Soybeans: Steady to mixed
Wheat: Steady to up 2 cents.
GENERAL COMMENTS: Soybean futures may add to a second week of gains on short covering on uncertainty whether China will soon step up purchase of U.S. beans. Wheat is trying to pare its week loss to start today but weaker world prices amid ample world supplies will weigh on the market. Corn has been trading both sides of unchanged overnight, again testing underlying support on hopes for China to announce reduced tariffs for U.S. corn, DDGs and ethanol as the U.S.-/China Phase 1 trade agreement was due to go into effect 30 days after its Jan. 15 signing.
USDA’s daily export sales reporting service did not report any new large grain or soybean sales this morning. Bulls will be looking for new China buying to surface next week.
Craig Allen, president of the U.S.-China Business Council (USCBC) said yesterday that he was confident that China will still meet its "Phase 1" trade deal commitments to massively increase purchases of U.S. goods and services despite the coronavirus crisis that may only impact the timing of the purchases. China has pledged to increase U.S. goods purchases by $77 billion in 2020 and by $123 billion by 2021, including $40 billion of U.S. farm goods.
However, the U.S. charged Huawei with racketeering and conspiring to steal trade secrets, escalating its fight with the Chinese telecommunications company. In a federal indictment, the Justice Department accused the company and two of its subsidiaries of a “pattern of racketeering activity” and stealing information from six U.S. companies, including source code and manuals for wireless technology, going back to 1999. The Trump administration says Huawei poses a national security risk as it supplies 5G networks around the world.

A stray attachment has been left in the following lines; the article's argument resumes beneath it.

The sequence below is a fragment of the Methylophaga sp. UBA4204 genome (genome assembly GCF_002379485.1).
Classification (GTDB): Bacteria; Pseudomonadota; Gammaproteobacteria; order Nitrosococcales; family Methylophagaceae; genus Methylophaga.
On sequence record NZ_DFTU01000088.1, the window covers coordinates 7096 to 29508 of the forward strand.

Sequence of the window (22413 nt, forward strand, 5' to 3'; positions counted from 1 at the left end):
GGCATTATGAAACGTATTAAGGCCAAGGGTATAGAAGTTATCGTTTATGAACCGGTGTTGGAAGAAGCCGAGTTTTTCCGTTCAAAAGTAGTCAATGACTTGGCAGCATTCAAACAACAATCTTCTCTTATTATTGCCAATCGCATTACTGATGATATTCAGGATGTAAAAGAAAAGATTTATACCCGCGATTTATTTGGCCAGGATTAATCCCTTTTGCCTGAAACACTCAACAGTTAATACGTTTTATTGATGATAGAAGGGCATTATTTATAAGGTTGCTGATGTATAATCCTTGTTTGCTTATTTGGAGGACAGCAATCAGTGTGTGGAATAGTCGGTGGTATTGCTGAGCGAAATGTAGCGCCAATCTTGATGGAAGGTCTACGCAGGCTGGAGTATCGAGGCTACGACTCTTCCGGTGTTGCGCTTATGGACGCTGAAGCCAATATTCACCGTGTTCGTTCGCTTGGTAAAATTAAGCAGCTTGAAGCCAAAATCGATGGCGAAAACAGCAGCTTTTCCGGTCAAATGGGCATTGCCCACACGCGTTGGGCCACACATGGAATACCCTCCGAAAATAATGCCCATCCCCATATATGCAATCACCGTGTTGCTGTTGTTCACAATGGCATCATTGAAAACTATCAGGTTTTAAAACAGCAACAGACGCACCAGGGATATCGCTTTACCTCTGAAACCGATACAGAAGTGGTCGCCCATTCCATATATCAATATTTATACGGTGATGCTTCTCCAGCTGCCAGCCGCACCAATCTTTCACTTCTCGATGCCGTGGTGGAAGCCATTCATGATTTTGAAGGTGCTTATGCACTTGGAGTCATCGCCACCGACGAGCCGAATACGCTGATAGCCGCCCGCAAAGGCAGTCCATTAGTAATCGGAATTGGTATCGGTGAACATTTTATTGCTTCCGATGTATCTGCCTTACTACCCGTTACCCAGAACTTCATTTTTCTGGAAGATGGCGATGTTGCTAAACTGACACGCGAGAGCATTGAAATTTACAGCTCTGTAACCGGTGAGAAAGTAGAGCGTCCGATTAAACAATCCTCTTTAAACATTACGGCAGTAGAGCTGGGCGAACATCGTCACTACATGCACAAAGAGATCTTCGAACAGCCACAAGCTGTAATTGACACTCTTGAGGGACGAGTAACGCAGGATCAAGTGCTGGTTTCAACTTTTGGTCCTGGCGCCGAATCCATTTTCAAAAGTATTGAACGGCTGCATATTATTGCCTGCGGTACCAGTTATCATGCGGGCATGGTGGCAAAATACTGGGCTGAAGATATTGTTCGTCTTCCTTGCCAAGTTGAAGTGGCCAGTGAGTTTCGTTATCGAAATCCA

Agricultural, commodity and financial markets remain nervous about the eventual impact coronavirus will have on China and world economic growth. The number of infections from the virus in China rose to 63,851 with the death toll standing at 1,380. Authorities in Beijing said they would welcome U.S. participation in a joint mission with the World Health Organization after Director of the National Economic Council Larry Kudlow said he is disappointed with China’s transparency over the outbreak. Industries are continuing to suffer from the shutdown in the hardest hit areas, with Mattel Inc. among the latest to warn of production delays. Europe’s largest economy stagnated in the fourth quarter, with Germany showing growth of only 0.6% for the whole of 2019. Growth across the euro area was 0.1% in the final quarter of 2019 and 1.2% for the year. There was some positive news in this morning’s release: The EU showed continued strength in the labor market, with total employment expanding 0.3%.
There’s little of the volatility seen in recent weeks on display in global equity markets this morning. The MSCI Asia Pacific Index was down 0.1% overnight, while Japan’s Topix index closed 0.6% lower after the country confirmed its first death from coronavirus. The S&P 500 and Nasdaq futures, along with European shares hit record highs overnight as investors across geographies assessed whether the coronavirus outbreak would cause long lasting damage to global economy. Dollar buying improved amid the virus fear, while gold prices were little changed. Hopes of impact of the virus being short-lived pushed oil prices higher.